4. From whom, if anyone, did you find support?

My Mom and Dad have always encouraged me. Even in the midst of my Mom fighting cancer, my parents was encouraging.

My Grandma was there for us all, and was happy I could spend more time at home.

So many friends, including my roommate at the time, were also great sources of support. Splitting the living costs with someone – something that wasn’t extremely common where I lived at the time – helped this all be even more realistic and possible. Perhaps even more than the money savings, the time spent just visiting and talking during this challenging time helped me stay positive and feel semi-normal.

5. Did that moment or experience change who you are?  If so, how?

Absolutely.

This experience redefined to me what I consider a serious challenge.

Traffic is bad? Not a big deal.

My flight got delayed and I won’t make it to where I was going on time? That’s fine, this is just a different experience now, it’s not life or death.

And so on.

I can stay positive throughout life much more easily, because I have a little closer experience to something that is truly scary.

At the start of this writing, I said I haven’t had too many serious challenges. That’s because of this major shift in what I viewed as a serious challenge.

Another way that experience changed me was the things I learned while creating the new company.

The company I started is focused on helping researchers and librarians read research papers.  Even with a four year undergrad degree, I was pretty unfamiliar with that world; I was the tech guy of the company, whereas my two co-founders knew about the world of research and libraries.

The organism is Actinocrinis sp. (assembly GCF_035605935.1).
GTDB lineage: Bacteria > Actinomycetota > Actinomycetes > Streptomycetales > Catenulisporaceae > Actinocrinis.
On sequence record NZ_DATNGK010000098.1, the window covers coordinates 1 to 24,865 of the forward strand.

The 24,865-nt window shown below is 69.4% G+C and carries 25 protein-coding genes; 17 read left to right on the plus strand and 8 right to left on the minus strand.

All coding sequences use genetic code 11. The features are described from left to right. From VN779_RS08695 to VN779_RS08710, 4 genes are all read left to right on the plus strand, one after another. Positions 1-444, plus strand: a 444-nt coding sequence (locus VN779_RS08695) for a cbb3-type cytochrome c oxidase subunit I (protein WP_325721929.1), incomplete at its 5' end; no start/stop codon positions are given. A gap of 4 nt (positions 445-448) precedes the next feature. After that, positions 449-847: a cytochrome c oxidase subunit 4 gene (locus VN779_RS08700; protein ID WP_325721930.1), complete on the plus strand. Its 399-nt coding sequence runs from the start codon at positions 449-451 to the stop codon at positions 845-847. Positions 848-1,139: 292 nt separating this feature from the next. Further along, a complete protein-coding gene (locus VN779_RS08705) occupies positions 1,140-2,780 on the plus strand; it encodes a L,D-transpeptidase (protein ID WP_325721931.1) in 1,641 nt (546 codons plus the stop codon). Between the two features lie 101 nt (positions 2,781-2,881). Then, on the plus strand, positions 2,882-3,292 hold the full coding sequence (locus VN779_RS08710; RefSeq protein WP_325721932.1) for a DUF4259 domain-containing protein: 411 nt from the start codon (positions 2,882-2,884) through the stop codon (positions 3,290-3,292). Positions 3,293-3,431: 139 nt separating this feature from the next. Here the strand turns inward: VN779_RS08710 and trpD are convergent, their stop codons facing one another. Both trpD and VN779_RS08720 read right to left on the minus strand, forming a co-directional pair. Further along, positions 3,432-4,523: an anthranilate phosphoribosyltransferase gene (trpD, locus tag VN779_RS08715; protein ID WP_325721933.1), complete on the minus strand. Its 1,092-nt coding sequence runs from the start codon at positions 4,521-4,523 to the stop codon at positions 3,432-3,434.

As I learned more about that world, I’ve gotten much better insight into how much work is done every day trying to push humanity forward, improving the world at large. 

There are tens of thousands of researchers around the globe, spending decades of their lives laser-focused on important problems.

Researchers are fighting deadly viruses.

Researchers are figuring ways out of economic hardships.

Researchers are developing more efficient ways to move around the globe.

Researchers are also trying to solve a million other challenges we face.

Better understanding Mr. Rogers

Learning about the world of research has surprisingly helped me better understand a quote from one of my favorite people growing up, Mr. Rogers.  

Mr. Rogers is known for saying, “look for the helpers.”  

I’ve better understood, perhaps now during Coronavirus more than ever, that the helpers are indeed everywhere.  

Researchers, medical professionals, people restocking grocery store shelves… so many are helping in these challenging times. 

If you feel like you could be doing more to help, think about what you can do to help those helpers. Right now in this Coronavirus pandemic, a big part of helping is staying at home; future challenges will likely involve different ways to help.

Whatever the challenge might be, we can be positive, be flexible, and help everyone embrace the constant change in our world.